This racquet path will create an upward force to the ball when you make contact, and you’ll only be able to hit the ball back up.
So, you need to prepare your shot higher and keep a higher swing path when approaching the ball.
A good way to learn that is to swing without the ball and look at your hand while you’re performing the stroke.
That will help you correct the possible habit that keeps pulling your arm down when you’re executing your stroke.
I also suggest taping yourself.
I’ve had a few players who could not believe their eyes when they saw the video showing how low they were dropping the racquet head even though they were about to hit a shot above their shoulders.
Why Pull Across?
Since most shots are played waist height or lower, we usually hit up on the ball in order to apply spin – which means we try to make the ball spin around the horizontal axis.
But when we make a contact around shoulder height or even higher, we have almost no more space to go higher – in fact, the body cannot perform that motion with any significant force.
So, if we do try to handle a high ball on the backhand or forehand side with »regular« spin, we will hit a weak shot and the opponent will be able to dictate the point.
The best way to solve that is actually the most natural way – just swing as you normally do, and you’ll see that, at that height (above shoulders), your follow-through is already going to the side.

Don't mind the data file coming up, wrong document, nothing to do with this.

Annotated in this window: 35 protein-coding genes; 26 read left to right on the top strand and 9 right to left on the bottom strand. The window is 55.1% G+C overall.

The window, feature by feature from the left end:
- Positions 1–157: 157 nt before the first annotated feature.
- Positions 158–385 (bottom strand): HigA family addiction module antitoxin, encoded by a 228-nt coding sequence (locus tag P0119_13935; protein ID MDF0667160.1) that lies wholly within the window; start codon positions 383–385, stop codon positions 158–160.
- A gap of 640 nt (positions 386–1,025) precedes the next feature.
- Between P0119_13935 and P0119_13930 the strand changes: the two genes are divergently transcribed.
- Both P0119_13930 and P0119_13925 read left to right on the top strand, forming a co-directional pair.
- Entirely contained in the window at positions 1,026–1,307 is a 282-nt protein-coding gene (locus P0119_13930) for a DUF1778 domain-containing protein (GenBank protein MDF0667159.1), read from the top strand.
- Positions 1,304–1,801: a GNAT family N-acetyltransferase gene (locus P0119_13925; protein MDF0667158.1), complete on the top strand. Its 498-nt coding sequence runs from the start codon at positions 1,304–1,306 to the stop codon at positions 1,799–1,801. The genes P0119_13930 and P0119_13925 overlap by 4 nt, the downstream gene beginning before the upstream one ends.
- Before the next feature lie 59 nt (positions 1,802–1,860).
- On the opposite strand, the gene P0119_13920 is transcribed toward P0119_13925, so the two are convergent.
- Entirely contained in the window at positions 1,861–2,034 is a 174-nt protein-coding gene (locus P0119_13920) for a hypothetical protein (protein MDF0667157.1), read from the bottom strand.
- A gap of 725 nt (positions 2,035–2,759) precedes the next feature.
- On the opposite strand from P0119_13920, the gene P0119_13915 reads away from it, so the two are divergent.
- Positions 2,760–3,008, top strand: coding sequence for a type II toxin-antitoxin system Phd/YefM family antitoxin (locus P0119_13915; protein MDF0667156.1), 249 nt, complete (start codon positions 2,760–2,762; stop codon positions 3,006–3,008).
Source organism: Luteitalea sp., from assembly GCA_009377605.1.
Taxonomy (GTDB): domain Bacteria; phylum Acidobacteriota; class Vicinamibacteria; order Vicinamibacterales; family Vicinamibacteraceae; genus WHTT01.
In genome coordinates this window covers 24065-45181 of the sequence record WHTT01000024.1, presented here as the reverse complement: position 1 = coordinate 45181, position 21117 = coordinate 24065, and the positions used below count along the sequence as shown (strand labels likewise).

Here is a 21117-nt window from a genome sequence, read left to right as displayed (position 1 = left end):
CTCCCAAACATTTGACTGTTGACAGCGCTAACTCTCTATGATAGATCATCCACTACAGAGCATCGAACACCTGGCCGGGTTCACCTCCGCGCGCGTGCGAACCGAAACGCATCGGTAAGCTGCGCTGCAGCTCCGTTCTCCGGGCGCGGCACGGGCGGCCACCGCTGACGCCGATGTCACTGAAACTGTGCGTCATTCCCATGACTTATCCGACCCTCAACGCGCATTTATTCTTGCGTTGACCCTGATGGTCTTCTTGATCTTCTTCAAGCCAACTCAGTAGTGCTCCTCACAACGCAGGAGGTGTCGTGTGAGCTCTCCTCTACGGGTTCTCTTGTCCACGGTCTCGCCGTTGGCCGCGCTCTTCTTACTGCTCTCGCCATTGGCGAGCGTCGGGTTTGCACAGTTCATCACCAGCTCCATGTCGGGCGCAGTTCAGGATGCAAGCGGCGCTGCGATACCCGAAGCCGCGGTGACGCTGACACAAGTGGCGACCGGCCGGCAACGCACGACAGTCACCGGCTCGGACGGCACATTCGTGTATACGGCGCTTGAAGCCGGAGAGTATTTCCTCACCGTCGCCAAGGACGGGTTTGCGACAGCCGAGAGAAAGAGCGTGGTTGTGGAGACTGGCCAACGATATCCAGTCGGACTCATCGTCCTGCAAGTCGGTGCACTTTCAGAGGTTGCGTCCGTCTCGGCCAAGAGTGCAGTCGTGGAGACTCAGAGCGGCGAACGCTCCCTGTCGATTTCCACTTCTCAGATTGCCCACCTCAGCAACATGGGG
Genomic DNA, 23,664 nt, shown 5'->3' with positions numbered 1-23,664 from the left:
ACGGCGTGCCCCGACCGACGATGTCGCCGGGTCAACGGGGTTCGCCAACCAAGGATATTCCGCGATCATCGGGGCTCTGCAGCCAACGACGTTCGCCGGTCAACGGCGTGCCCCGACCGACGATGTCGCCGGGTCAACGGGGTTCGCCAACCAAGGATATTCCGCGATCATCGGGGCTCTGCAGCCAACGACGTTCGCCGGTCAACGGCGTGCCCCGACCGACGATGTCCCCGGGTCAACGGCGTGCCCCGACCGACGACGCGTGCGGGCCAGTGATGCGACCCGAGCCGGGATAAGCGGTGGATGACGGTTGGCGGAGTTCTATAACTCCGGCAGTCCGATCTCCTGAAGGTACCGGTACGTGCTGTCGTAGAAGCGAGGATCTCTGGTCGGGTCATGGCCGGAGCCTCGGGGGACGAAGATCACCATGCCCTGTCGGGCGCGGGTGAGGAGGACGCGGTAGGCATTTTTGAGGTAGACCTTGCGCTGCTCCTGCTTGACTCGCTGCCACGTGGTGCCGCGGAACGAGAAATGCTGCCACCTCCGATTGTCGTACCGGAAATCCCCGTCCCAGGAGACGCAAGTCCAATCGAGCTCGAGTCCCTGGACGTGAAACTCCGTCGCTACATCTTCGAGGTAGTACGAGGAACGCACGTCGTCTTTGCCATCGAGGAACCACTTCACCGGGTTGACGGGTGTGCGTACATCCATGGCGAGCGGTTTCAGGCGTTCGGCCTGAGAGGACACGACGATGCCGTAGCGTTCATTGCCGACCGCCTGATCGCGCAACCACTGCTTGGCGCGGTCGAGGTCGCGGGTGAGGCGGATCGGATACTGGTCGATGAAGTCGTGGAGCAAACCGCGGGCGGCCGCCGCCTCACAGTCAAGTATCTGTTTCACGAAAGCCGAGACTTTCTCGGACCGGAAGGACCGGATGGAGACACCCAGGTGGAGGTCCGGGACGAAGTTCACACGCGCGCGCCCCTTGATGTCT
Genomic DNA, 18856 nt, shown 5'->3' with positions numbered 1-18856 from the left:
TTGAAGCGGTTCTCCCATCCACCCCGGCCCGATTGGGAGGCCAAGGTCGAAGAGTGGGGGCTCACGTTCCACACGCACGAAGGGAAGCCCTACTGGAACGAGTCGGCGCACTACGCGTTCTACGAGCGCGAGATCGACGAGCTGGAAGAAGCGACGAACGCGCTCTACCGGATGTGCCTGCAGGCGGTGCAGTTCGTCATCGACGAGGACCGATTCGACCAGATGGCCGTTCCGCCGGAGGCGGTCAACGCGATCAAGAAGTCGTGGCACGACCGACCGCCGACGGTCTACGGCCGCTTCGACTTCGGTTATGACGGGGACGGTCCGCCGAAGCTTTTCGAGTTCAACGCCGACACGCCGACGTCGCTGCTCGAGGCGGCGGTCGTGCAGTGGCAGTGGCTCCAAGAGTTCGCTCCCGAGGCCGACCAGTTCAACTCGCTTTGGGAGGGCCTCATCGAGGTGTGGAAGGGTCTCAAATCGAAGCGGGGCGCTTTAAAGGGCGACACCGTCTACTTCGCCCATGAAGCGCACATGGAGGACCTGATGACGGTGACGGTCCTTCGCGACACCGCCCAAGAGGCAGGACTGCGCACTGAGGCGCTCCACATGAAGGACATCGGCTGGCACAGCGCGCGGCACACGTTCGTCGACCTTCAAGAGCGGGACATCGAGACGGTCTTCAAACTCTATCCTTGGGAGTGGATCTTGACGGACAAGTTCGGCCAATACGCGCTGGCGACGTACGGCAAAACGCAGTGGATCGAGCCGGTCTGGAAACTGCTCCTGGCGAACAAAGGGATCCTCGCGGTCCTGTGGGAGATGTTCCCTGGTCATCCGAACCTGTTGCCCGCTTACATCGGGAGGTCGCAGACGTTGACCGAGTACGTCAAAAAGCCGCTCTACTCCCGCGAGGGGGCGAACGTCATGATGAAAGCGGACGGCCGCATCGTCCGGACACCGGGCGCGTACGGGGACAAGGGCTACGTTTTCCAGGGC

So, you are not hitting forward any more but more pulling across.
That’s exactly what you need to do when hitting a high ball, especially on the backhand side.
The forehand side gives you more freedom, and you can still hit more forward. However, when the ball is around your head, you’ll probably also need to pull across the ball more.
When you’re pulling across the ball, two things are different than usual:
Not having a horizontal racquet at contact and applying side spin to the ball are sometimes things that bother a lot of club players, so you may need to hit some nice, slow balls in order to get the hang of it.
But if you observe the images and slow motion videos in this article, you’ll see that that’s exactly what happens when pros have to deal with a high ball to the backhand, whether a one-handed or a two-handed backhand.
A good way to feel the “pull across” is to practice against the fence, which gives you a little bit of resistance.
After a few repetitions, you will know how it should feel when hitting a high ball to your backhand or forehand side.
I recommend practicing these shots at very low speed first so that your ball will land around the service line on the other side.
Hitting slowly gives you enough time to be aware of whether you are preparing high and whether you’re pulling across and imparting side spin.
In time, you’ll find it easier to hit the ball with the right amount of force to make it land deep and successfully neutralize your opponent’s high balls to your backhand or forehand side.